Sebastian Kurz’s media war

Sebastian Kurz, the made-for-Instagram Austrian chancellor who rose to prominence by harnessing the power of social media, is racing to take back control of his story.  

Facing uncomfortable questions at home about his manhandling of the press and a tsunami of political scandals, Kurz is due to travel on Tuesday to Munich, where he’s to receive the “Media Prize of Freedom” from a German publisher.  

For the image-obsessed Kurz, 34, whose personal photographer feeds Instagram and Facebook with images of the chancellor’s every move, the event is the stuff of PR gold (past recipients of the prize from the Weimer Media Group include Mikhail Gorbachev and Jean-Claude Juncker). Just after lunch, Greek Prime Minister Kyriakos Mitsotakis will introduce his Austrian friend during a live-streamed ceremony at Munich’s storied Bavaria Film Studios.

It’s a fitting setting for an honor Kurz’s critics say is about as genuine as the replica Brandenburg Gate that another famous Austrian — Hollywood legend Billy Wilder — erected on the Bavaria lot (for his film “One, Two, Three,” a political comedy where nothing is what it seems).

Far from promoting “freedom of expression, political dialogue and democracy,” as the prize citation reads, Kurz’s detractors say he has sought to systematically undermine Austrian media through a combination of financial pressure, access control and outright intimidation.

Kurz “doesn’t accept that journalists stand on the other side of the fence, that their job is to check facts and report,” said Helmut Brandstätter, a veteran Austrian broadcast and print journalist who left the profession in 2019 to run for parliament, where he now serves as an MP with the liberal Neos party. “The guiding principle is to not accept that journalism is a check on power because, according to him, journalism should only involve passing along official announcements.”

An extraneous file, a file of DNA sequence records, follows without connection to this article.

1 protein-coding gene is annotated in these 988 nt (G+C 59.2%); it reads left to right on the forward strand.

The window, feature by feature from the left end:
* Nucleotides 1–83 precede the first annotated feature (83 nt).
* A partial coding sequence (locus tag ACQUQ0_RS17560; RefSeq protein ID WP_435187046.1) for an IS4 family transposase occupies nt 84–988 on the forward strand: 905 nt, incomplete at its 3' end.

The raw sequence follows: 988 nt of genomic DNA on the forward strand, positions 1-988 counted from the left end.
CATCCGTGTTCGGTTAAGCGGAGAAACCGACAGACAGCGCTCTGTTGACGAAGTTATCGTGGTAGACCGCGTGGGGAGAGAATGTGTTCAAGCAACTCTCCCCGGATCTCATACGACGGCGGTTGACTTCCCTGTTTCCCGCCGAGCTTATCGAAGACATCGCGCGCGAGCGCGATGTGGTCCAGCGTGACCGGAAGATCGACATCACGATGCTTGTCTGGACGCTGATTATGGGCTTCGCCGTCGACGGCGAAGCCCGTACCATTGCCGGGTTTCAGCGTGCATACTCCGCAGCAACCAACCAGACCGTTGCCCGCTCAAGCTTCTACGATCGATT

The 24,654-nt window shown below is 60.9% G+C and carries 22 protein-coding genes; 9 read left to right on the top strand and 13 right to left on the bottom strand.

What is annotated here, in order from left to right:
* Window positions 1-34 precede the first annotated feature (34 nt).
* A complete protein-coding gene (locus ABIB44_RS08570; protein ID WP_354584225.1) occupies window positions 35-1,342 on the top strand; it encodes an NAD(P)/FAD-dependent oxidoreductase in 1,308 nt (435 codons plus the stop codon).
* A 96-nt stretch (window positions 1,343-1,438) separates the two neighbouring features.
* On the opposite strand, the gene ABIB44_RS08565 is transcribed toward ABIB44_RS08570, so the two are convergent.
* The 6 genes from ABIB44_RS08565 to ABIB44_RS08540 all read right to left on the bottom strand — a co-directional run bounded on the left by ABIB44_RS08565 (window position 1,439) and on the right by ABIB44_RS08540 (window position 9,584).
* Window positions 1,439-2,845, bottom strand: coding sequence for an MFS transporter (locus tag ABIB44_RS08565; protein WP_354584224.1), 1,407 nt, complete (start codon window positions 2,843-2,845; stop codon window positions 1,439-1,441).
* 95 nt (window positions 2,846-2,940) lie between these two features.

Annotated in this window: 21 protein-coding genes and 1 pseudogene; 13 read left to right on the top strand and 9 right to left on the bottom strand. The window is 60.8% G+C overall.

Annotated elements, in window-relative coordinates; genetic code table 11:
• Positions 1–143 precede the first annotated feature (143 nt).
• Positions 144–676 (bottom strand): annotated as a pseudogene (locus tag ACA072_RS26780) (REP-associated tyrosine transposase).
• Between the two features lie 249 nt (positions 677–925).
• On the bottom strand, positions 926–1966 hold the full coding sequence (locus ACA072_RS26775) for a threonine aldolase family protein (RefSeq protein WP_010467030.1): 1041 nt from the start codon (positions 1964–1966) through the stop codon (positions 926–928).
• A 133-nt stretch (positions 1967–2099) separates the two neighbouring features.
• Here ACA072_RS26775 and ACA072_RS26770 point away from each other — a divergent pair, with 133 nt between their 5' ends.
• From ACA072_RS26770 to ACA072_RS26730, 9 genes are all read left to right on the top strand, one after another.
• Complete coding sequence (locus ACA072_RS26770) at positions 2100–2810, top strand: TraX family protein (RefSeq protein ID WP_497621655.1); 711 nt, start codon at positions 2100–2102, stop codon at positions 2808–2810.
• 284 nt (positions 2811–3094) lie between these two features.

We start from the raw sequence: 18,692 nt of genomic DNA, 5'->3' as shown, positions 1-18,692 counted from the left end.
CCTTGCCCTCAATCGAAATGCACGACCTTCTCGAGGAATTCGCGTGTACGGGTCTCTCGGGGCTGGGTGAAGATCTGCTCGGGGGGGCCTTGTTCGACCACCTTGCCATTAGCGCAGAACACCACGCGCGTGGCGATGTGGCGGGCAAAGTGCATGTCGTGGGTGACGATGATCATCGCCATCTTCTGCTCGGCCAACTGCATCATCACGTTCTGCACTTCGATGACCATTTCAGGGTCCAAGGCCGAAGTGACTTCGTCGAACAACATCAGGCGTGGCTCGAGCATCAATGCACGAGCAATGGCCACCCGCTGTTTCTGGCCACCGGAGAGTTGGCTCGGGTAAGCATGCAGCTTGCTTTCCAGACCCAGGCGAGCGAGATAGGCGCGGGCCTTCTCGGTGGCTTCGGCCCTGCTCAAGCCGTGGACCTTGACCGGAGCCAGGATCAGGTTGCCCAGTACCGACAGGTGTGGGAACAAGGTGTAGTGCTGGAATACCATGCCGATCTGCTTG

It’s a similar playbook that Central Europe’s self-styled “illiberal democrats” — from Poland to Hungary, Slovenia and the Czech Republic — have relied on in recent years to undermine critical media.

Unlike those former communist countries, however, Austria has been anchored in Western Europe’s liberal political traditions since the war, its democracy underpinned by a vibrant press. Whether that history will make the Alpine nation more resilient against an authoritarian turn is an open question. But the country’s trajectory is already causing alarm in some quarters; this year, Austria recorded its lowest ranking ever in Reporters Without Borders’ annual scorecard of media freedom, which was released in April.

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